The Rwandan central bank said Friday it is set to transition into a new monetary policy framework from January 2019 to safeguard financial sector against negative effects of economic volatilities.
The National Bank of Rwanda will move to a price-based monetary-policy framework from the current monetary-targeting regime in order to develop a money market and enable economic modeling and forecasting, central bank governor John Rwangombwa told a news conference in Rwandan capital city Kigali.
“While the price stability achieved under the monetary targeting regime is commendable, the ongoing economic transformation and financial sector developments are posing new challenges that may weaken the link between inflation and monetary aggregates,” said Rwangombwa.
The central bank has undertaken steps to put in place the necessary conditions for the use of price-based monetary-policy framework, he said.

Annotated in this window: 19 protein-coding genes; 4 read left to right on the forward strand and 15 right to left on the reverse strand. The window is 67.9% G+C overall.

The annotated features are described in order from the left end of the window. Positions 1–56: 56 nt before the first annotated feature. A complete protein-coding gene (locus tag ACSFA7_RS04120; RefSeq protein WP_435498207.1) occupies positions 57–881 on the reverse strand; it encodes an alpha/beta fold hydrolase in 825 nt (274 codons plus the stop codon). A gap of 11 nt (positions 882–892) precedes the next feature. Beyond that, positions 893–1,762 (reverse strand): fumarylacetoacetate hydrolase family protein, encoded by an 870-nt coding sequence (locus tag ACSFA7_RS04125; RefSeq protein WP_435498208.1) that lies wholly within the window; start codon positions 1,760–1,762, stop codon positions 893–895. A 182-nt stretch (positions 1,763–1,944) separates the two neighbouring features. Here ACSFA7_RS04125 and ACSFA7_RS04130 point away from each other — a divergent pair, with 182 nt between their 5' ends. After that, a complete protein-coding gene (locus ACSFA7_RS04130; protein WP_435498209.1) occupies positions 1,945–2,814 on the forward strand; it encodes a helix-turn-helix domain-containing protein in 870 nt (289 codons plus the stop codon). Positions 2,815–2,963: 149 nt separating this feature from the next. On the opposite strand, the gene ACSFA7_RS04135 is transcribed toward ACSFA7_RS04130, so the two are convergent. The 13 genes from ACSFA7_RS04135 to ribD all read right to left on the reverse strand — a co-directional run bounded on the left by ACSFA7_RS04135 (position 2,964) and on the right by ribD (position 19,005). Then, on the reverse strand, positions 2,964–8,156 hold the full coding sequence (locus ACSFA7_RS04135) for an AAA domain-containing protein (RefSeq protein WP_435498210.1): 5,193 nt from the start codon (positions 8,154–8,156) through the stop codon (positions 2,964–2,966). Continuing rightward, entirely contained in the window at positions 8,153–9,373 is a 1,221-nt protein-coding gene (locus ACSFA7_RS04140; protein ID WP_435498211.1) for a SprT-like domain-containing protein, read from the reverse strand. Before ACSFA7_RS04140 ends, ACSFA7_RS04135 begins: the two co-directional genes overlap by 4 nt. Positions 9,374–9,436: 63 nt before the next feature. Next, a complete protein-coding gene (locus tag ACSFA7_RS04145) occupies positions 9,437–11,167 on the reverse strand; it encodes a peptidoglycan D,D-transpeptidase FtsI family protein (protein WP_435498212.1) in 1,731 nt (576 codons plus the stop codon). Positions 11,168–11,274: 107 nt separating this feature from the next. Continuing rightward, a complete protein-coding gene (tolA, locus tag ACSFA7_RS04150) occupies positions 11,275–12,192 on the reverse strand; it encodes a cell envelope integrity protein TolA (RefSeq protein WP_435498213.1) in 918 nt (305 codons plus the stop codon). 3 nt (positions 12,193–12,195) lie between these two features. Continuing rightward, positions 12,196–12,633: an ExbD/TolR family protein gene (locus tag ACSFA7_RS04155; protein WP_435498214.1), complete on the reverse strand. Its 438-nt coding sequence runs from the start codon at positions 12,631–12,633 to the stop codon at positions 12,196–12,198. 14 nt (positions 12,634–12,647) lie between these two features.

Under the current monetary-targeting regime, the central bank managed to keep inflation low and stable, averaging 6.1 percent from 1997 to 2017, and 1.4 percent during the first 11 months of 2018, according to him.
The banking and insurance sectors have evolved significantly with regard to size, risks and complexity, he said, adding that developments in the financial system have made interest rates more important in the decision-making process of economic actors.
The governor also announced the central bank set out more stringent capital requirements for financial-services companies where commercial banks will need 20 billion Rwandan francs (about 23 million U.S. dollars) of minimum required paid-up capital, four times the current requirement of 5 billion francs, and development bank lenders will need 50 billion francs of minimum required paid-up capital, he said.
Financial institutions will be given five years to meet the requirements under the new rules, he added.